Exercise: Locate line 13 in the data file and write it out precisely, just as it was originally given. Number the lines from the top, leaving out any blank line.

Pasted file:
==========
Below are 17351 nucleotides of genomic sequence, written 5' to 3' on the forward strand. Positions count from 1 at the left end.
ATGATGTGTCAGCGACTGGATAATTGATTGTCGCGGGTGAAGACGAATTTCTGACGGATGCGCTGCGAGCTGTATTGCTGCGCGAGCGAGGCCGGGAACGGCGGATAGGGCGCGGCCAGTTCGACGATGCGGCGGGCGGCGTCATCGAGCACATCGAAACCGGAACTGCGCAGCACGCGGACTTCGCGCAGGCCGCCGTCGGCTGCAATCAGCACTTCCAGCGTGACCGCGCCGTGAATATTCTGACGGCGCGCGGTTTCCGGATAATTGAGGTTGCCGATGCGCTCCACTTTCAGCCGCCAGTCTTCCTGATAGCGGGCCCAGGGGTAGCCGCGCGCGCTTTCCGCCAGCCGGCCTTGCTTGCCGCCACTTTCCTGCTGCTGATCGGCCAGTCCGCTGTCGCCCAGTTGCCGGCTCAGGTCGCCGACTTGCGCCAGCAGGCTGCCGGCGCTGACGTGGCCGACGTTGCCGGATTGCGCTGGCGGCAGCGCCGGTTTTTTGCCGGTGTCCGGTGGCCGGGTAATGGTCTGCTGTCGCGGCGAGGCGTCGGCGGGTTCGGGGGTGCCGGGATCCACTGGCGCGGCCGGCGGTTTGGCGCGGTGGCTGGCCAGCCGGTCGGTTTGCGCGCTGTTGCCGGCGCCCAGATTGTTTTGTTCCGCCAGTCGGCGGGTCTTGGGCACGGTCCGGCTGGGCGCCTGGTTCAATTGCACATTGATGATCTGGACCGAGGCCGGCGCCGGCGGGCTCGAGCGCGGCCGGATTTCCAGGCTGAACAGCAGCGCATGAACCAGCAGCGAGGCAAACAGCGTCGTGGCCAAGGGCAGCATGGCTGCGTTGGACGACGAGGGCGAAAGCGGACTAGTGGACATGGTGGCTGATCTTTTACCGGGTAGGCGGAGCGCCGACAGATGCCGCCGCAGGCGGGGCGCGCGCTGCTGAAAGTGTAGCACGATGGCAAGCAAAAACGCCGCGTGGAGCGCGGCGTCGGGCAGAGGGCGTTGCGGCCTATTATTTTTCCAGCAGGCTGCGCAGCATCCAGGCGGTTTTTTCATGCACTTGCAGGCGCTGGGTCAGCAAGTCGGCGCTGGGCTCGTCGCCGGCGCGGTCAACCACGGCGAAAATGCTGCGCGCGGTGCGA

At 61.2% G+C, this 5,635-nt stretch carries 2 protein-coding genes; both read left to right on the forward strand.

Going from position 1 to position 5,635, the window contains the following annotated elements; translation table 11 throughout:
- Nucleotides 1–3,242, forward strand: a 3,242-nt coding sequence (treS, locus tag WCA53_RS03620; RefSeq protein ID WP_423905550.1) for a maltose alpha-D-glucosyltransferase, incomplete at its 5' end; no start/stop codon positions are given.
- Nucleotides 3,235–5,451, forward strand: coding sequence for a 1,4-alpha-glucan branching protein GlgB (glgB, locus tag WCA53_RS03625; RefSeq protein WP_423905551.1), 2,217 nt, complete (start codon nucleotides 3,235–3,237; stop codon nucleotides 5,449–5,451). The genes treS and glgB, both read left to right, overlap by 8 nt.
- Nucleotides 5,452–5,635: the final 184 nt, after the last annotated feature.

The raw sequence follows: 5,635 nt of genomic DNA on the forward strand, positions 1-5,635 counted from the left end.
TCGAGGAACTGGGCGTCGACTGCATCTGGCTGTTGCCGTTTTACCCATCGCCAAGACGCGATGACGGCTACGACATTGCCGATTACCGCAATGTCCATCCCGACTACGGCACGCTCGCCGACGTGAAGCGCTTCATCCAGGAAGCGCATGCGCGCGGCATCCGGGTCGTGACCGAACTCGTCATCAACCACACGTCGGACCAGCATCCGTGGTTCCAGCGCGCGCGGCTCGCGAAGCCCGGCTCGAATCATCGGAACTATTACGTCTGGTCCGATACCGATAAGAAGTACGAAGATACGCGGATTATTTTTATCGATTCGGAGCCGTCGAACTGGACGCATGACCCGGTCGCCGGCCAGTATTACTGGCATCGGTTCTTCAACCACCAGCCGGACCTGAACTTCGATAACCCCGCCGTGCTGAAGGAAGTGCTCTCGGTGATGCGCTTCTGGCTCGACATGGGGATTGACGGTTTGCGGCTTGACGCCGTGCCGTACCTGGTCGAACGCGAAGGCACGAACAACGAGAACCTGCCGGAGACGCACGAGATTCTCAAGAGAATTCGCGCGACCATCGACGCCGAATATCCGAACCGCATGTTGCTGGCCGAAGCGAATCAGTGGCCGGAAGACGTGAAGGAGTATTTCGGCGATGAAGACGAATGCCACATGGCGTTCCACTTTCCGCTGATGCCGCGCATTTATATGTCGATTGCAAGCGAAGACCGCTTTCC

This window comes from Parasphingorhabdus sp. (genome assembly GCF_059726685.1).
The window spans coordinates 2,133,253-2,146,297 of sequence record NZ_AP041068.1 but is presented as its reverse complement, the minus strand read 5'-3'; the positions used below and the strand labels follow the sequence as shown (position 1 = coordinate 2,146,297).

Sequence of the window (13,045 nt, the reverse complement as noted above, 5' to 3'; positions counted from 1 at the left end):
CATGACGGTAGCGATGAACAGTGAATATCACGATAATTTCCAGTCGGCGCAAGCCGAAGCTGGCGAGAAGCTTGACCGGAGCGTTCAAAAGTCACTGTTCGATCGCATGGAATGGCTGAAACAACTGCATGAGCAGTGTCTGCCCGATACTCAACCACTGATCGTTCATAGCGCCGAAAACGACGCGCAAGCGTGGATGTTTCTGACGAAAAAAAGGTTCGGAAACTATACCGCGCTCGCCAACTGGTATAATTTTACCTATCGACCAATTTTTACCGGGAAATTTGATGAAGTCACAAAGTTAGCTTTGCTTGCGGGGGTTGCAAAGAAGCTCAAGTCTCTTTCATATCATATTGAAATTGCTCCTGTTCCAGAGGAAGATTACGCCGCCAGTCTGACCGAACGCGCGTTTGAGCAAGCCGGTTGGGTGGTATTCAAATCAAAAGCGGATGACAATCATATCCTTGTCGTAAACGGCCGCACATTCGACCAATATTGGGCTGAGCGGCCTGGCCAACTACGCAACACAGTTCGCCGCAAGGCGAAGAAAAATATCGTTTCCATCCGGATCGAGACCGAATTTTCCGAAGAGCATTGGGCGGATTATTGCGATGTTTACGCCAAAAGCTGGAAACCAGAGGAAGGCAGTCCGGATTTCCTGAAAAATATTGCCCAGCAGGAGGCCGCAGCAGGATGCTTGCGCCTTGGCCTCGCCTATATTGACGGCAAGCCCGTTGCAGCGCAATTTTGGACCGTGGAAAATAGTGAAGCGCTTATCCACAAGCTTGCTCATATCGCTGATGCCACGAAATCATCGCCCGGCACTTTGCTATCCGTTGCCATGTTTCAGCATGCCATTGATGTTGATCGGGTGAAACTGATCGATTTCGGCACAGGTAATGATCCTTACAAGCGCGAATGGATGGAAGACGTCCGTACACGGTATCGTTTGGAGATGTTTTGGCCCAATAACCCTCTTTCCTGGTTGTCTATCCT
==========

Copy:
CATGACGGTAGCGATGAACAGTGAATATCACGATAATTTCCAGTCGGCGCAAGCCGAAGCTGGCGAGAAGCTTGACCGGAGCGTTCAAAAGTCACTGTTCGATCGCATGGAATGGCTGAAACAACTGCATGAGCAGTGTCTGCCCGATACTCAACCACTGATCGTTCATAGCGCCGAAAACGACGCGCAAGCGTGGATGTTTCTGACGAAAAAAAGGTTCGGAAACTATACCGCGCTCGCCAACTGGTATAATTTTACCTATCGACCAATTTTTACCGGGAAATTTGATGAAGTCACAAAGTTAGCTTTGCTTGCGGGGGTTGCAAAGAAGCTCAAGTCTCTTTCATATCATATTGAAATTGCTCCTGTTCCAGAGGAAGATTACGCCGCCAGTCTGACCGAACGCGCGTTTGAGCAAGCCGGTTGGGTGGTATTCAAATCAAAAGCGGATGACAATCATATCCTTGTCGTAAACGGCCGCACATTCGACCAATATTGGGCTGAGCGGCCTGGCCAACTACGCAACACAGTTCGCCGCAAGGCGAAGAAAAATATCGTTTCCATCCGGATCGAGACCGAATTTTCCGAAGAGCATTGGGCGGATTATTGCGATGTTTACGCCAAAAGCTGGAAACCAGAGGAAGGCAGTCCGGATTTCCTGAAAAATATTGCCCAGCAGGAGGCCGCAGCAGGATGCTTGCGCCTTGGCCTCGCCTATATTGACGGCAAGCCCGTTGCAGCGCAATTTTGGACCGTGGAAAATAGTGAAGCGCTTATCCACAAGCTTGCTCATATCGCTGATGCCACGAAATCATCGCCCGGCACTTTGCTATCCGTTGCCATGTTTCAGCATGCCATTGATGTTGATCGGGTGAAACTGATCGATTTCGGCACAGGTAATGATCCTTACAAGCGCGAATGGATGGAAGACGTCCGTACACGGTATCGTTTGGAGATGTTTTGGCCCAATAACCCTCTTTCCTGGTTGTCTATCCT